It's worth, to get clear on the problem, to imagine the whole range of ways that a predicate could be applied to terms in different languages, and the different ways that a predicated could be encapsulated in a quoted expression. This, for instance, of a language where a subject is indicated by the pattern with which one dances, a unary predicated applied to that subject is indicated by the speed with which one dances (the beings who do this can gauge speeds very finely) and a quote-marked form of the predicate is indicated by lifting the left anterior antenna at a speed proportion to the speed with which that predicate is danced. In general, we will have a predicate-quote functor from predicates to nominal phrases and an application functor from (n+1)-tuples consisting of a predicate plus n nominal phrases to sentences. Thus, the Tarskian definition will require us to distinguish the application functor for the language in order to form a definition of truth for that language. But surely one cannot understand what an application functor is unless one understands application, since the application functor is the one that produces sentences that say that a given predicate applies to the denotations of given nominal phrases.
A not unrelated problem also appears in the fact that a Tarskian definition of the language presupposes an identification of the functors corresponding to truth-functional operations like "and", "or" and "not". But it is not clear that one can explain what it is for a functor in a language to be, say, a negation functor without somewhere saying that the functor maps a sentence into one of opposite truth value. And if one must say that, then the definition of truth is circular. (This point is in part at least not original.)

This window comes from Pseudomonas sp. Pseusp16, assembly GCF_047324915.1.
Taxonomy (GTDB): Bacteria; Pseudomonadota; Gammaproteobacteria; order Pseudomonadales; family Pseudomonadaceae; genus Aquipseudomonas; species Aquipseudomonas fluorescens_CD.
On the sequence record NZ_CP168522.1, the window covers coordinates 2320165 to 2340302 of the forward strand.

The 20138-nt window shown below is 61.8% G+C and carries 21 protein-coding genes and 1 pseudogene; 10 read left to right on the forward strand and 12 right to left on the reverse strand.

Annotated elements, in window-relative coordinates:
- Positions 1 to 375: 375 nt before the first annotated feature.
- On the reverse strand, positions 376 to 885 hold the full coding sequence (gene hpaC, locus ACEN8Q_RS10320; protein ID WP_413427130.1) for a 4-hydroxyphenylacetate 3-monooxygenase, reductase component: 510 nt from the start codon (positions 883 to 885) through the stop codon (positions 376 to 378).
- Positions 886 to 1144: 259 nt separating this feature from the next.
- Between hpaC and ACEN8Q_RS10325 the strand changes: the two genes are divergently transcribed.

The Tarskian definition of truth can be described in English for FOL and for English. But to understand how this is to be done for a general language requires that one already have the concept of application (and maybe denotation—that's slightly less obvious), and we cannot know how to fill out the disjuncts in the disjunctive definition, in general, without having that concept.
Perhaps Tarski, though, could define things in general by means of translation into FOL. Thus, a sentence s is true in language L if and only if Translation(s,L,L*) is true in L*, where L* is a dialect of FOL suitable for dealing with translations of sentences of L (thus, its predicates and names are the predicates and names take from L, but its grammar is not that of L but of FOL). However, I suspect that the concept of translation will make use of the concept of application. For instance, part of the concept of a translation will be that a sentence of L that applies a predicate P to x will have to be translated into the sentence P(x). (We might, alternately, try to define translation in terms of propositions: s* translates s iff they express the same proposition. But if we do that, then when we stipulate the dialect L* of FOL, we'll have to explain which strings express which propositions, and in particular we'll have to say that P(x) expresses the proposition that P applies to x, or something like that.) The bump in the carpet moves but does not disappear.
None of this negates the value of Tarski's definition of truth as a reduction of truth to such concepts as application, denotation, negation (considered as a functor from sentences to sentences), conjunction (likewise), disjunction, universal quantification and existential quantification.